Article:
A college degree has a significant impact on lifetime earnings and employment possibilities, better physical health, and less reliance on public assistance (Ma et al., 2016)—all of which impact resources and economic stability. Although society promotes the benefits of postsecondary education, there is a disparity for some diverse groups of students such as those with a history of foster care. Many foster youth aspire to go on to postsecondary education, however, only 33% will enroll in a two- or four-year institution, and less than 4% will graduate with an associate’s or bachelor’s degree by the age of 25 (Watt et al., 2018).
The educational challenges of foster alumni begin long before they turn 18, often due to placement instability and inadequate academic preparation during their time in foster care (Okpych, 2012). Foster youth often experience frequent placement changes, which often mean changes in neighborhoods and schools, and difficulty in maintaining relationships and educational achievement, without a consistent educational advocate (Vacca, 2008). To address this gap, a pre-college educational mentoring pilot program was developed through a unique partnership with a county children’s court, court-appointed special advocate organization, child welfare agency, and university campus-based support program for foster alumni. The current study aims to understand the lessons learned in program development to improve college readiness and educational outcomes for foster alumni.
The current case study includes a purposive sample of 30 middle and high-school students in foster care in a southwestern state and their court-appointed special [educational] advocates, court officials, child welfare case managers, and university campus-based support program staff. This “college bound docket” provides targeted mentoring, advocacy, and academic support to prepare foster youth for postsecondary education through enhanced children’s court involvement. An intrinsic case study design is used to understand the structure and process of program development through observation and interviews with students, educational advocates, and program partners.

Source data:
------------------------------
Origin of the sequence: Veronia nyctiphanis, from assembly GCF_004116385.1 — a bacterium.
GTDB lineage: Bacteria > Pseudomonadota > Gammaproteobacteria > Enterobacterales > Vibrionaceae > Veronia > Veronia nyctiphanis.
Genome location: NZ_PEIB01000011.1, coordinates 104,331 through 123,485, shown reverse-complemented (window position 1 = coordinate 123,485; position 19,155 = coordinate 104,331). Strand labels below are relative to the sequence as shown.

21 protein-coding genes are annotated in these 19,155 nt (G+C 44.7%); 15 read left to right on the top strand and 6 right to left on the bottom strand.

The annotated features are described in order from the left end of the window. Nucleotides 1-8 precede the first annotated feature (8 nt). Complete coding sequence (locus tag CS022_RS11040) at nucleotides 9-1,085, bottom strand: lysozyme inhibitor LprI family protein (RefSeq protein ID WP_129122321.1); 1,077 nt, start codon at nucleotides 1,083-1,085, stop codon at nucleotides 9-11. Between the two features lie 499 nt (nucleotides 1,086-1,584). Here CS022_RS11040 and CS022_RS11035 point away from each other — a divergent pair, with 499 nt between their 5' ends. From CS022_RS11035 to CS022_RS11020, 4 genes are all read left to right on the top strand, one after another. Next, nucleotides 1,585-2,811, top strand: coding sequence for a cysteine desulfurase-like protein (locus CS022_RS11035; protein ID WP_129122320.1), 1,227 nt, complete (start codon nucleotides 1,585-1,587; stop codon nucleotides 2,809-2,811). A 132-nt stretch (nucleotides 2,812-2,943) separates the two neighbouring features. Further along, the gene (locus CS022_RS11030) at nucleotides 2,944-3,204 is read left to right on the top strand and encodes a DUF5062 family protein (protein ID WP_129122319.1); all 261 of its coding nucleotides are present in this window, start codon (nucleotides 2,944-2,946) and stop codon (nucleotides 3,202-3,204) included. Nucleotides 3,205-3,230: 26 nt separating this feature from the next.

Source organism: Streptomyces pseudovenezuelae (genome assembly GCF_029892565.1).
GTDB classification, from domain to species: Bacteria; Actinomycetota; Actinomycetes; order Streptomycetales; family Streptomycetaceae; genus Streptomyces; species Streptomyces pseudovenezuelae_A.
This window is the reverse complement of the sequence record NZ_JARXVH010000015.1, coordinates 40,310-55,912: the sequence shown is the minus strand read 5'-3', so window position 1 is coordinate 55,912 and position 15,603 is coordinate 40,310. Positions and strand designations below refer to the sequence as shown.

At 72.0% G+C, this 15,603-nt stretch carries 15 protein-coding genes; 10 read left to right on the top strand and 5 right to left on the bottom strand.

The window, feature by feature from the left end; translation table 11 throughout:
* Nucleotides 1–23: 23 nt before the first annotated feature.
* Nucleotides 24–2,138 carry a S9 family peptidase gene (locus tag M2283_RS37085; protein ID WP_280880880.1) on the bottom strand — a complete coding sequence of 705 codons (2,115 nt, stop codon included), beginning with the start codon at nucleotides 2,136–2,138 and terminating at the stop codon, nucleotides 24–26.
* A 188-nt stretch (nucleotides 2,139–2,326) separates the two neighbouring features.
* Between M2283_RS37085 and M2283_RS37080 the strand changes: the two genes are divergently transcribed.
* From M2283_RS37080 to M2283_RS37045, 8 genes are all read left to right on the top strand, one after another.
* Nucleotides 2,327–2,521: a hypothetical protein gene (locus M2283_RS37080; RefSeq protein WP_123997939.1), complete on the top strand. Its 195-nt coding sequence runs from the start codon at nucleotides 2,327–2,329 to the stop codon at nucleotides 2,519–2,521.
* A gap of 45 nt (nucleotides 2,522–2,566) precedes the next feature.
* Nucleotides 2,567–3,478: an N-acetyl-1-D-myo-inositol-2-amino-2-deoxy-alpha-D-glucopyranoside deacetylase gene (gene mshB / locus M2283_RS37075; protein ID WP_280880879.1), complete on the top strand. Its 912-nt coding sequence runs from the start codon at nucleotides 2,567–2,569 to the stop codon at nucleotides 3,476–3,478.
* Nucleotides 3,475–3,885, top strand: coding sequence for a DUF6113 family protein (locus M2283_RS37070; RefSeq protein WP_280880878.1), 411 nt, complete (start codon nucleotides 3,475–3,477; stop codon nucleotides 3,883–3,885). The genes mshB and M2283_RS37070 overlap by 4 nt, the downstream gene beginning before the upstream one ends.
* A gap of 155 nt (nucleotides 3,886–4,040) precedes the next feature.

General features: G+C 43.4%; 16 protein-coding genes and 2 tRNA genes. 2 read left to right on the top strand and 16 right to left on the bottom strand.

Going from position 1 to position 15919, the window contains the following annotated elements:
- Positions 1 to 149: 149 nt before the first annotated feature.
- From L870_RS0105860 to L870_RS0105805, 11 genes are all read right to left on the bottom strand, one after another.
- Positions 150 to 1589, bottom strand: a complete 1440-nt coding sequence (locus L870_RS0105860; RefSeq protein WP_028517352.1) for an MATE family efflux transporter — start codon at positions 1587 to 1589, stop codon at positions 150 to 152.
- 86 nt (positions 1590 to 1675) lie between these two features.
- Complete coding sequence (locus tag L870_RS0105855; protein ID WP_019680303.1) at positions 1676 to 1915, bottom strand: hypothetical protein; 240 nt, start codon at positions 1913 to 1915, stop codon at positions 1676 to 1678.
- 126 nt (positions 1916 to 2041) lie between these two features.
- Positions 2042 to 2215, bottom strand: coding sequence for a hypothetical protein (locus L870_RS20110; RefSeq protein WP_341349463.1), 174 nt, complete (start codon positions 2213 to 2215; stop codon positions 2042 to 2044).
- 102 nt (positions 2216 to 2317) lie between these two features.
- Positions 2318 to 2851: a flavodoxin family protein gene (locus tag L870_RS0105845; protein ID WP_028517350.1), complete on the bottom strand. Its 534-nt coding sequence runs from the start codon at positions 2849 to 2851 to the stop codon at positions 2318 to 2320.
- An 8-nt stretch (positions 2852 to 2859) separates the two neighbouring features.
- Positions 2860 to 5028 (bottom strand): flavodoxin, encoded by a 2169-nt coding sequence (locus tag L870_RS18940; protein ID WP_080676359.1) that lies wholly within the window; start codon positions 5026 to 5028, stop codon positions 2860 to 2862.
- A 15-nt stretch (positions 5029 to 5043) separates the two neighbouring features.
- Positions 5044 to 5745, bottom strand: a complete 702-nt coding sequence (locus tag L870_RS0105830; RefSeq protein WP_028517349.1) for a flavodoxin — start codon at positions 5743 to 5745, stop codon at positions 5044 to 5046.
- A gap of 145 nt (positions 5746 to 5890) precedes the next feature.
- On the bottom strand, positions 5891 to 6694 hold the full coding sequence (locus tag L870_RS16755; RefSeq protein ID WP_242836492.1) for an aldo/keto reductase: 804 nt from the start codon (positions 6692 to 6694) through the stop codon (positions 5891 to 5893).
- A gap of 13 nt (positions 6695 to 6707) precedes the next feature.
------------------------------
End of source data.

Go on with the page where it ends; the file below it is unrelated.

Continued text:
Several themes emerge regarding the process of program development, which are essential for program implementation. The value of consistency in relationships is a core component of the pilot program, in addition to continuity of communication among various professionals on the case. Having an educational advocate who is legally involved in the court case, educational meetings, and foster care/family team meetings is imperative, as is the opportunity for youth to see postsecondary education as a viable option by visiting a college campus, participating in campus-based pre-college programming, and receiving consistent future-focused messaging from advocates.
Conclusions and Implications:
Ensuring foster youth are academically and emotionally prepared to succeed in higher education can improve long term outcomes and reduce interrelated social justice issues of racial and economic inequality. Lessons learned from this case study can be used to inform the development of similar programming and policies in other states, as well as inform future research to demonstrate the long-term impact of such programming. Pre-college programming should be implemented in tandem with university campus-based support programs to create a pipeline of educational support to improve outcomes for foster care alumni.